Every Friday after school at PS 340 in the Kingsbridge Heights section of the Bronx, 20 students march into the school cafeteria and prepare to attack each other with swords.
They are participants in the school’s first-ever fencing club, launched in February 2022 by school psychologist Amy Turchiaro. A dedicated fencer herself — she even has two fencing tattoos — Turchiaro is passionate about introducing the sport she loves to her students.
“It’s the greatest sport in the world,” she says. “It builds a sense of empowerment and pride.”
For most of PS 340’s students, it’s also prohibitively expensive.
“Fencing is typically only available to people with money,” says Turchiaro. “I see this program as really the key to equity for students.”
To start the program, Turchiaro won a $10,000 grant from Signature Bank to fund a professional coach and equipment from her fencing club, the Tim Morehouse Fencing Club.
She had enough space for 20 students in 3rd through 5th grade; 200 applied to join. Why the overwhelming interest?
“They get to play with swords!” Turchiaro says with enthusiasm.
The PS 340 students are learning sabre fencing, the quickest and most aggressive style of fencing. Sabre fencers earn points by striking their opponents assertively on any part of the body above the waist, except for the hands.
During a recent lesson led by fencing instructor Peter Kunz, 10 students donned chest protectors, gloves and stainless steel masks and faced off against each other to practice a “simultaneous attack.” As they crouched in the “en garde” position, Kunz called out, “Advance, advance, lunge!” Students on both sides thrust their blades forward, weapons striking each other with a satisfying clang.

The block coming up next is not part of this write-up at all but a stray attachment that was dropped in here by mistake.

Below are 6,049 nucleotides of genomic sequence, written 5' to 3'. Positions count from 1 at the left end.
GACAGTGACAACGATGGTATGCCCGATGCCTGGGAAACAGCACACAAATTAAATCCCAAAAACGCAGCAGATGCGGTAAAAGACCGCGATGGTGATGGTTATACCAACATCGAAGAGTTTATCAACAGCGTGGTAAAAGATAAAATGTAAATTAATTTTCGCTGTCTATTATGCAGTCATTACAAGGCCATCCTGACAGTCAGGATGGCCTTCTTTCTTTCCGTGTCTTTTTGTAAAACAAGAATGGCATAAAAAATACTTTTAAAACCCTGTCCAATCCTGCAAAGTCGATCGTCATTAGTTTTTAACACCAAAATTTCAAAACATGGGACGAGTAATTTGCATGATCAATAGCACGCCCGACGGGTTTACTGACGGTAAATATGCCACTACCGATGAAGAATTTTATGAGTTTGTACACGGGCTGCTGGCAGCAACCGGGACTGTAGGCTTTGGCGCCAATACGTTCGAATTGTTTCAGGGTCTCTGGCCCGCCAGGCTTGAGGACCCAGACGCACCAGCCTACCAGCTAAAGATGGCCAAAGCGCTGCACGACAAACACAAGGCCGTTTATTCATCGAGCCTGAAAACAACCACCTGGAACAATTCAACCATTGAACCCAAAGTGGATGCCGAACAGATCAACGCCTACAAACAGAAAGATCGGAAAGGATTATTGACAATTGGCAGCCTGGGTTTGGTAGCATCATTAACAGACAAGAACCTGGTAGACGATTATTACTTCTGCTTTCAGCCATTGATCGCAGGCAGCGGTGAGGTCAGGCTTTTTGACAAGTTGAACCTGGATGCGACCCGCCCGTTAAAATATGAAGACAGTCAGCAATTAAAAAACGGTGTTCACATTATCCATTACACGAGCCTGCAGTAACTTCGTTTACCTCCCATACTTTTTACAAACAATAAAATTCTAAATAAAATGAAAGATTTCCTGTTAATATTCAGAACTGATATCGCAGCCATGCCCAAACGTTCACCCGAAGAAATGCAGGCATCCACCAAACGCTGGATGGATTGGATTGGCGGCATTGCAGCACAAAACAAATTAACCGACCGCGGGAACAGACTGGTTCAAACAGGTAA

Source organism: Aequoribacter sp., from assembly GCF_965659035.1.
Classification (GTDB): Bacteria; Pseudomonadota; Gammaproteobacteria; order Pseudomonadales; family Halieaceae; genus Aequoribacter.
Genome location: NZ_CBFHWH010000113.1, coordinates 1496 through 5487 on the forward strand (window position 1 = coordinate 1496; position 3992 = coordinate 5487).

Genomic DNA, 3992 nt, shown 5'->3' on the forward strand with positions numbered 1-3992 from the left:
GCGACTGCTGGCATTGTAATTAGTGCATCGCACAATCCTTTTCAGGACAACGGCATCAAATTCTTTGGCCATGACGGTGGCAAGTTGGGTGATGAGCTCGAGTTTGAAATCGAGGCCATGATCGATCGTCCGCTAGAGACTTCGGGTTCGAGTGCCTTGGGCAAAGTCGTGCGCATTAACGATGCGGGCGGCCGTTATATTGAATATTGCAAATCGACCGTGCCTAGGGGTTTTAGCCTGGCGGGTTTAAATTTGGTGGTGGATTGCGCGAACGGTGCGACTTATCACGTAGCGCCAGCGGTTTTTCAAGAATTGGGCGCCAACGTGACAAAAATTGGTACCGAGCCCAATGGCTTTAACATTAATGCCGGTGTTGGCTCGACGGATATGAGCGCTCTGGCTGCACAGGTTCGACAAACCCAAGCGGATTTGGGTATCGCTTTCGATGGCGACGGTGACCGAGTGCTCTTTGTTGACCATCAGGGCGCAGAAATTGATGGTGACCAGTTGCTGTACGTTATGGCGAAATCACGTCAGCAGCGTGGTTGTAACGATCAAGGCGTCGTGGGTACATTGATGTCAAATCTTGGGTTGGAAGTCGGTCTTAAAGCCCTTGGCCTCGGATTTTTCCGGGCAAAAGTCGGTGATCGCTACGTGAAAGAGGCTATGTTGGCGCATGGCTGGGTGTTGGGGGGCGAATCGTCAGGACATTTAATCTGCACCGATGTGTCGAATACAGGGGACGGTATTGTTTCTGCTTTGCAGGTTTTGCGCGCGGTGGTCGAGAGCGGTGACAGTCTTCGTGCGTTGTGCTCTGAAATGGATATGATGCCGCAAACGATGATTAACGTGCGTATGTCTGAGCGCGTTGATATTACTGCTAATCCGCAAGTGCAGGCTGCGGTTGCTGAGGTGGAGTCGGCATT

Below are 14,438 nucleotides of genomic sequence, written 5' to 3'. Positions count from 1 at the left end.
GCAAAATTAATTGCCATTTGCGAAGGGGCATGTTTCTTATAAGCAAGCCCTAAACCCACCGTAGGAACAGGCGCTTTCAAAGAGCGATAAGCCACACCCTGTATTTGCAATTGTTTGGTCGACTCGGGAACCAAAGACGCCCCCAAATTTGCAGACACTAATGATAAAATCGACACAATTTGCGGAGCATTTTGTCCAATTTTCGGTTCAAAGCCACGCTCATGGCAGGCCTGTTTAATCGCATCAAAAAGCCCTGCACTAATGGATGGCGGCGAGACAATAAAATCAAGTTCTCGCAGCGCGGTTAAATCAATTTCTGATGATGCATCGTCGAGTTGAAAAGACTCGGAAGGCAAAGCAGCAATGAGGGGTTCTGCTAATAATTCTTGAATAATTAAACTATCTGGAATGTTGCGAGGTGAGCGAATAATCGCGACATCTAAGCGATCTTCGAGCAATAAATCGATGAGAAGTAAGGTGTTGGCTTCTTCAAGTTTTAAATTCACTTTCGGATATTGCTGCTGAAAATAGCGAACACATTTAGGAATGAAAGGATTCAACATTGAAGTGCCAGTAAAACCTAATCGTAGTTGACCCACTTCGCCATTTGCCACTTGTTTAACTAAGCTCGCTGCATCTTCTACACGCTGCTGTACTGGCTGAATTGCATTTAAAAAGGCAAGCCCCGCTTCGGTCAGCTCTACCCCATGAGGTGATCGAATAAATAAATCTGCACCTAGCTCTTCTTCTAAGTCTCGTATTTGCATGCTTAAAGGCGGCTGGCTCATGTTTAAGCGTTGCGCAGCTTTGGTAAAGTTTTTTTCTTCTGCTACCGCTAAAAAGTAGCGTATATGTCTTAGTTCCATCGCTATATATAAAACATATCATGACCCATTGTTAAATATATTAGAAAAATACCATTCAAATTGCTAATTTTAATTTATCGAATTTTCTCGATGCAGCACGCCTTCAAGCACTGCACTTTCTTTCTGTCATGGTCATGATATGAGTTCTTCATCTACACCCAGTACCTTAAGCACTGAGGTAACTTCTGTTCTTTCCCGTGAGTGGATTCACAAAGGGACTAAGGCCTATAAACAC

Because Turchiaro has enough gear to outfit only 10 students at a time, she practices footwork with the remaining students. As they work on lunges, they’re strengthening not just their calves but their vocabulary: “Show me the parry four position. Remember, parry means you’re going to block,” Turchiaro reminds them.
Meanwhile, as he gestures to the length of the fencing strip, or piste, Kunz demonstrates another fencing lesson that’s applicable to life: “We need to make sure we’re patient and take our time,” he says. “Only attack when you’re certain.”
Turchiaro is determined to win another grant to expand the PS 340 program next school year, with the ultimate goal of enrolling a few of her most promising fencers in the Peter Westbrook Foundation’s fencing program for students from underserved communities.
“I like doing parry-riposte, I like doing en garde — I like everything about fencing because it shows me what I can do,” says 4th-grader Leandro. “Fencing is part of my heart.”